Defamation has been a longstanding staple in the law of torts in the UK. Before the royal assent of the Defamation Act 2013 in April, the law was governed mainly by the Defamation Acts of 1952 and 1996. The introduction of the new act has brought about many changes to the way defamation law is handled in the UK, and this article will serve to clarify some of these changes and their subsequent impact.
Originally, the burden of proof for defamation was to show that the public’s estimation of the claimant would be lowered as a result of the comment. Under the 2013 Act, the claimant must now also prove that the defamatory comments caused harm or are likely to cause harm. Further, corporate bodies must prove that the defamatory comments have led to, or are likely to lead to, financial losses.
Secondly, the Act now accommodates operators of websites. It allows claimants to handle issues directly with those who make the defamatory comments, provided that the website operator abides by the regulations.
A major development in defamation law in the UK has been the change in the defences available to those who are claimed against. The old defence of ‘qualified privilege’ (more commonly known as the ‘Reynolds defence’) has been replaced with ‘publication on matters of public interest.’ This is a codification of the Reynolds defence, which was previously used as a precedent in this area. The defence sought to protect those who published allegations, even though they may be false, by arguing that they had the right to do so. Further, the defences of ‘justification’ and ‘fair comment’ have been replaced with ‘truth’ and ‘honest opinion’.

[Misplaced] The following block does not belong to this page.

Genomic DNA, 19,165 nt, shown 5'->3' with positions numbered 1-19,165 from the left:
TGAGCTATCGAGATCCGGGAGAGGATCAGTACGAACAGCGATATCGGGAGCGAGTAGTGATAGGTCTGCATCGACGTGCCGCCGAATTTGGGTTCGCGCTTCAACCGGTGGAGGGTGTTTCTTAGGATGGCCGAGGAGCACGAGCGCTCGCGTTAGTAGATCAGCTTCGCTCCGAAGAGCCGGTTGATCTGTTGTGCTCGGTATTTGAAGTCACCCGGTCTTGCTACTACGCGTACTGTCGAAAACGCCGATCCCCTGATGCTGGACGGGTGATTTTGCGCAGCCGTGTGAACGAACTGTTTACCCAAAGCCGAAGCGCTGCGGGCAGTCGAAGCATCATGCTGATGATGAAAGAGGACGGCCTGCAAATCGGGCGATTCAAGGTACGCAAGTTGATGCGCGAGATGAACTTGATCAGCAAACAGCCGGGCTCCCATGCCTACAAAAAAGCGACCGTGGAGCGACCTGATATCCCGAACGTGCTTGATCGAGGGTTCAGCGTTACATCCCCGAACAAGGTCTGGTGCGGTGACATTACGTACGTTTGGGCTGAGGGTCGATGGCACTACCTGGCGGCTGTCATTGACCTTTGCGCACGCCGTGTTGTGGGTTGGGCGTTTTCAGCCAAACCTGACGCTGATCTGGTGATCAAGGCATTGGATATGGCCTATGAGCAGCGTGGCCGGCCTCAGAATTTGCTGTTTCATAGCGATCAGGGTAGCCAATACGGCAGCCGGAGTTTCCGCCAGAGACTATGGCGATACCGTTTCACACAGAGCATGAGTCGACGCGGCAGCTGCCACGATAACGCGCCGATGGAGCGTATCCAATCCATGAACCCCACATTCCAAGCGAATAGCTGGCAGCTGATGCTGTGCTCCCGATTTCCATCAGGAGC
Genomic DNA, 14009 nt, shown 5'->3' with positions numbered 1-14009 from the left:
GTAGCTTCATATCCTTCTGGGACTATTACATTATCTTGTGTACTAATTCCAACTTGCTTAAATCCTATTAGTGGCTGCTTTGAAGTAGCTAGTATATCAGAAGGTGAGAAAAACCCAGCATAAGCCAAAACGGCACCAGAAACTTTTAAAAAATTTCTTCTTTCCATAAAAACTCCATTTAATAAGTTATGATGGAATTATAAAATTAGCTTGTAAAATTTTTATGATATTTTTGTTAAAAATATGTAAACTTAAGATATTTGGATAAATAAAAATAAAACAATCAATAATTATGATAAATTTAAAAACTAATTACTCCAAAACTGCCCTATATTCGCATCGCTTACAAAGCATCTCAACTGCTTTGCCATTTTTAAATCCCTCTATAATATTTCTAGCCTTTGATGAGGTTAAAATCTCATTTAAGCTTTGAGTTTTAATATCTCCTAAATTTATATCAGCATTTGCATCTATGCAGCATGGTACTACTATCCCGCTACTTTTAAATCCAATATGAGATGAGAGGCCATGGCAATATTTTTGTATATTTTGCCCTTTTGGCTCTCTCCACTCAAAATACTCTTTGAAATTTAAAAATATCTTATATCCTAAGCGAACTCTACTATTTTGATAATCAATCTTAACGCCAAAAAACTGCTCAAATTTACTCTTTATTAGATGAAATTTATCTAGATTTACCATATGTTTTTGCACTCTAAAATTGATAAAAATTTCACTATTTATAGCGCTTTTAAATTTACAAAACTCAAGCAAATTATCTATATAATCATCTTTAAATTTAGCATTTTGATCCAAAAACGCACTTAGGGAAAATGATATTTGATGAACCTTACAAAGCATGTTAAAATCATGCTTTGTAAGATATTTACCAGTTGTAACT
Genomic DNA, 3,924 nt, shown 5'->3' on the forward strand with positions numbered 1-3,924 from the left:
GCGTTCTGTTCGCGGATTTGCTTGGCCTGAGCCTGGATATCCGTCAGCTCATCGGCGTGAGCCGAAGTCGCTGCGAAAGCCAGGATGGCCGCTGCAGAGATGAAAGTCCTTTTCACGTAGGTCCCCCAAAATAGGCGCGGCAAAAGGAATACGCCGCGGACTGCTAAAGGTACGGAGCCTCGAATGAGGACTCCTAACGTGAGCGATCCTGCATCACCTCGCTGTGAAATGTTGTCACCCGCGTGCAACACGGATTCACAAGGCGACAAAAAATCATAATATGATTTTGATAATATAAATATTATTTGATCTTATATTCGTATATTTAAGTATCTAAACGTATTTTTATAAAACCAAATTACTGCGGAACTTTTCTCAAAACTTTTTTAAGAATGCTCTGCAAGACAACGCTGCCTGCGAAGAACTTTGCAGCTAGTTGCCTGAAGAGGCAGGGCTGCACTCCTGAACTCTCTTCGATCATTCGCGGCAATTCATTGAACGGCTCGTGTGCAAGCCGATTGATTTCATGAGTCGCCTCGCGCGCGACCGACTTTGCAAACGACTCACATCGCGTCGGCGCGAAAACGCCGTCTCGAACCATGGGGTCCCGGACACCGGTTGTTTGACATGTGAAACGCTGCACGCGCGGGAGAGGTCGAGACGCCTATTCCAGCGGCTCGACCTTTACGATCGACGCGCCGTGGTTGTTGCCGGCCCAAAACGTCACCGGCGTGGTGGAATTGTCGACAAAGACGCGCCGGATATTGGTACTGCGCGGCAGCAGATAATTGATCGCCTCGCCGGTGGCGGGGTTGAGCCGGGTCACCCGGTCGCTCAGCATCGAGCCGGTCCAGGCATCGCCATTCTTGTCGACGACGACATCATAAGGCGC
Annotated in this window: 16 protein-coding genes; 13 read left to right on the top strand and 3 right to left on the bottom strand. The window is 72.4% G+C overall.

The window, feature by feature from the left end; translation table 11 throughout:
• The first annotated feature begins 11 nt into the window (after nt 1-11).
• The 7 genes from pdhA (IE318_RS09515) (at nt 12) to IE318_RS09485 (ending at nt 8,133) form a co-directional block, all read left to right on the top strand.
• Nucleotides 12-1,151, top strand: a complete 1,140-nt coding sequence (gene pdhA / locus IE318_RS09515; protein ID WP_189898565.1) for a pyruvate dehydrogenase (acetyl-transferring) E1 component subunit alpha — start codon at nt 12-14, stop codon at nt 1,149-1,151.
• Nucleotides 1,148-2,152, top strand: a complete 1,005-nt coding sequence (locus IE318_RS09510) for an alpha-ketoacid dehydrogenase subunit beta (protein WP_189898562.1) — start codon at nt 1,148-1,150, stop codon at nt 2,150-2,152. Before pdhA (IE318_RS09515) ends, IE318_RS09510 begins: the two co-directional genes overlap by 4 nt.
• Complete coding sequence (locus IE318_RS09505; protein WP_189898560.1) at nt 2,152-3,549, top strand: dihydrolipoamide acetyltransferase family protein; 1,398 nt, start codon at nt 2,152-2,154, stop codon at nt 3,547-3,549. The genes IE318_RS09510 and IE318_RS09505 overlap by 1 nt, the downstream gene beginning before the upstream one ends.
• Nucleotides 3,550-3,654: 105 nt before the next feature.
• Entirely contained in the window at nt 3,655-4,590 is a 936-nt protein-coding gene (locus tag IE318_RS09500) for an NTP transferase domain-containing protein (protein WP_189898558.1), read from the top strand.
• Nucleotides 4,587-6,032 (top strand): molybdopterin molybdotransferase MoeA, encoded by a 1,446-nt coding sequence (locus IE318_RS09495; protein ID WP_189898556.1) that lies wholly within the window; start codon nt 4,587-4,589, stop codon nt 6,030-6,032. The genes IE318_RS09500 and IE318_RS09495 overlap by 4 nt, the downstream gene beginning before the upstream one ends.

Another major change in the law of defamation concerns tortfeasors who do not reside in the UK, an EU member state or a state which is part of the Lugano Convention. The change means that the UK court does not have to hear any case unless it can be proved that the UK would be the most appropriate forum to handle the action against the tortfeasor.
A ‘single publication rule’ has also been established, which accommodates the prevalence of online news stories. Under this rule, a one year limitation commences when a story is published. Every time the story is repeated or viewed, a separate action cannot be brought about by the claimant against the publisher.
Proving that the claimant suffered or is likely to suffer serious harm as a result of the comments has restricted the scope of potential claims. This will inevitably lead to fewer cases being brought to courts as it would be more difficult to prove this. As well as this, companies have to show that they suffered financial loss, which must be proved with concrete evidence in order to justify their claim. However, as it is more difficult to succeed without financial loss, members of the company may choose to make personal claims against the tortfeasors. For example, the CEO of a company may claim that the defamatory comments against the company caused serious harm to him. This would be in order to avoid proving serious the financial loss of the company. The new change also has a positive effect for the publications as they could have more liberty in publishing comments about companies without the threat of being sued.